Russia's parliament votes to unplug internet from world | WHAT REALLY HAPPENED

Russia's parliament votes to unplug internet from world

Russian Duma deputies on Tuesday overwhelmingly supported a bill allowing Russia to create its own autonomous internet. The law will create an independent infrastructure for the Russian internet, or "Runet," which will essentially allow Russia to pull up its virtual drawbridges in case of attack.

A total of 307 lawmakers voted in favor of the law, while only 68 voted against it. In the coming days it will likely be approved by the upper house of parliament — the Federation Council — and signed into law by Russian President Vladimir Putin. It will then come into force on November 1, 2019.

The law has consistently received near unanimous backing from Duma deputies. Its authors say Russia's national security is at stake. The project will allow the domestic internet to continue working even when it is disconnected from non-Russian root servers. That means that the country would be prepared should other countries attempt to cut Russia off from the internet.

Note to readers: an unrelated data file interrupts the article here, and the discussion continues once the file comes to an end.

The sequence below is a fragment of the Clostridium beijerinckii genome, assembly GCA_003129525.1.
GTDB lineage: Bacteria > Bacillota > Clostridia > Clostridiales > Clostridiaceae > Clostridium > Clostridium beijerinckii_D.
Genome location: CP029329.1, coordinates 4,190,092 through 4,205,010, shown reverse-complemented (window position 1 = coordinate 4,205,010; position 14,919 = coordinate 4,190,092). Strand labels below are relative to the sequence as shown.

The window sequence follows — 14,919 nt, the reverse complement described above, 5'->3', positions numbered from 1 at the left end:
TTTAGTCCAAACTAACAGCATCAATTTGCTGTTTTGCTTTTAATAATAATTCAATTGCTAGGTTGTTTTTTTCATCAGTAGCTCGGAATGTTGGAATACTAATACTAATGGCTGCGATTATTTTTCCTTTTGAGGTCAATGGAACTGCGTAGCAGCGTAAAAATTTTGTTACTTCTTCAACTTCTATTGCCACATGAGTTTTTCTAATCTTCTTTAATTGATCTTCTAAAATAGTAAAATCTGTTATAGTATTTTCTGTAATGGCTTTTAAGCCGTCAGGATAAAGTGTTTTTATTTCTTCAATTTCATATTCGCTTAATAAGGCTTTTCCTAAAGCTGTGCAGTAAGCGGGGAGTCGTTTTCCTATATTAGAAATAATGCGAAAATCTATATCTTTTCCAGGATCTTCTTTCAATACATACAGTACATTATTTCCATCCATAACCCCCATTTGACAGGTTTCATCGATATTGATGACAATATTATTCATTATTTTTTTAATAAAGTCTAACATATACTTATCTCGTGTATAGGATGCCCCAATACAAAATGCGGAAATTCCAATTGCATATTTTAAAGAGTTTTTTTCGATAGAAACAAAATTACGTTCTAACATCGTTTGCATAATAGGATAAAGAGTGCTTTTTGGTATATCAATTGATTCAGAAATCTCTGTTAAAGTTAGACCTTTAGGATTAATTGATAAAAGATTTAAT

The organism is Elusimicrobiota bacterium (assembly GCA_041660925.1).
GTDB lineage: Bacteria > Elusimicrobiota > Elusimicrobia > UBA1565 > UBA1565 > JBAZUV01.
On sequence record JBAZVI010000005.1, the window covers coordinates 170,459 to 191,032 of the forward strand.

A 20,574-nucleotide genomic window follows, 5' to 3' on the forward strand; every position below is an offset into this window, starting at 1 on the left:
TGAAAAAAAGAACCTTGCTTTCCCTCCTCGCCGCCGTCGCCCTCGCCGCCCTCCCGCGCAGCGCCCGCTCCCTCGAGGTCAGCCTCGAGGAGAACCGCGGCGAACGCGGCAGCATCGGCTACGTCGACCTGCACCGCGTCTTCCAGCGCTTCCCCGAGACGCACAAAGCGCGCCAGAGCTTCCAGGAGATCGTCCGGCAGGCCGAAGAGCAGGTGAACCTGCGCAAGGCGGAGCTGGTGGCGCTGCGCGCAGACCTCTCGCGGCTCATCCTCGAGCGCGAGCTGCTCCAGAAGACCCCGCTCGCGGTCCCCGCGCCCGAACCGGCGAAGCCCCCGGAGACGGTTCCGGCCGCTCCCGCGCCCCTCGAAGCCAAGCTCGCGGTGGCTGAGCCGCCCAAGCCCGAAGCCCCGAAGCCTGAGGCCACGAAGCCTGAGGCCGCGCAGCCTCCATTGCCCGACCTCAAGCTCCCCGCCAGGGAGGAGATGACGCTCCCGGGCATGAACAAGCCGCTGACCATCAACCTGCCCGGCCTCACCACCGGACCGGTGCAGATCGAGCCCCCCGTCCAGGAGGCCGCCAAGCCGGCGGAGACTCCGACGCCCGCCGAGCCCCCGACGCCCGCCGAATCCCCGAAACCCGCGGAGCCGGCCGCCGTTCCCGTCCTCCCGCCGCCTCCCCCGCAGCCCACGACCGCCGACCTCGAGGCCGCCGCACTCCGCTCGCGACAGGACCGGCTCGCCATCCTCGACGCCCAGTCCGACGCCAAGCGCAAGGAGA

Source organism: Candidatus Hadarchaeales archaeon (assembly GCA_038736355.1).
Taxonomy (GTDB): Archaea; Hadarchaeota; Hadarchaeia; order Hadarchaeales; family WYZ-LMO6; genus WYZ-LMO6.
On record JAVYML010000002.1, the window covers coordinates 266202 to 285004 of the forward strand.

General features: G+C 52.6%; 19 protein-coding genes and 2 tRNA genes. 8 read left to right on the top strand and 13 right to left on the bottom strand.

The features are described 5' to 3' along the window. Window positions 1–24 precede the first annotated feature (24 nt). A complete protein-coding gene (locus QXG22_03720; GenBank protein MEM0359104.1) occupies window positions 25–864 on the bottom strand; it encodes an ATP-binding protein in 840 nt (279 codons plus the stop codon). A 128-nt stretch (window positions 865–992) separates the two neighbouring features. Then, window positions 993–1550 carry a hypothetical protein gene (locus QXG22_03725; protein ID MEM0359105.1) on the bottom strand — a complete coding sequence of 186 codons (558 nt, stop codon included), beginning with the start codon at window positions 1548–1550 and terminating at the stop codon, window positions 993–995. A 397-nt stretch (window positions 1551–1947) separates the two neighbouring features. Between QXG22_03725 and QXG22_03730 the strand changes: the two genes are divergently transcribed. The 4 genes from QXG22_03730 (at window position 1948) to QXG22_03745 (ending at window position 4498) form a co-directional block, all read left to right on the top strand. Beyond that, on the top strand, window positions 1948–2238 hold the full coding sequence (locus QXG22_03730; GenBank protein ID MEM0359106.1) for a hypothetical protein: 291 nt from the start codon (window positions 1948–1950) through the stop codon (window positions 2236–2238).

"If we see that others have the technical capabilities to carry out attacks on the Russian internet then we must have the technical capability to resist those attacks," Andrei Klishas, one of the authors of the law, told DW ahead of the vote. Klishas, a member of the Federation Council, makes no secret of where the authors of the law think the attacks on "Runet" might come from: "We have no doubt that the United States is technically able to turn off the internet wherever they deem it necessary to do so."

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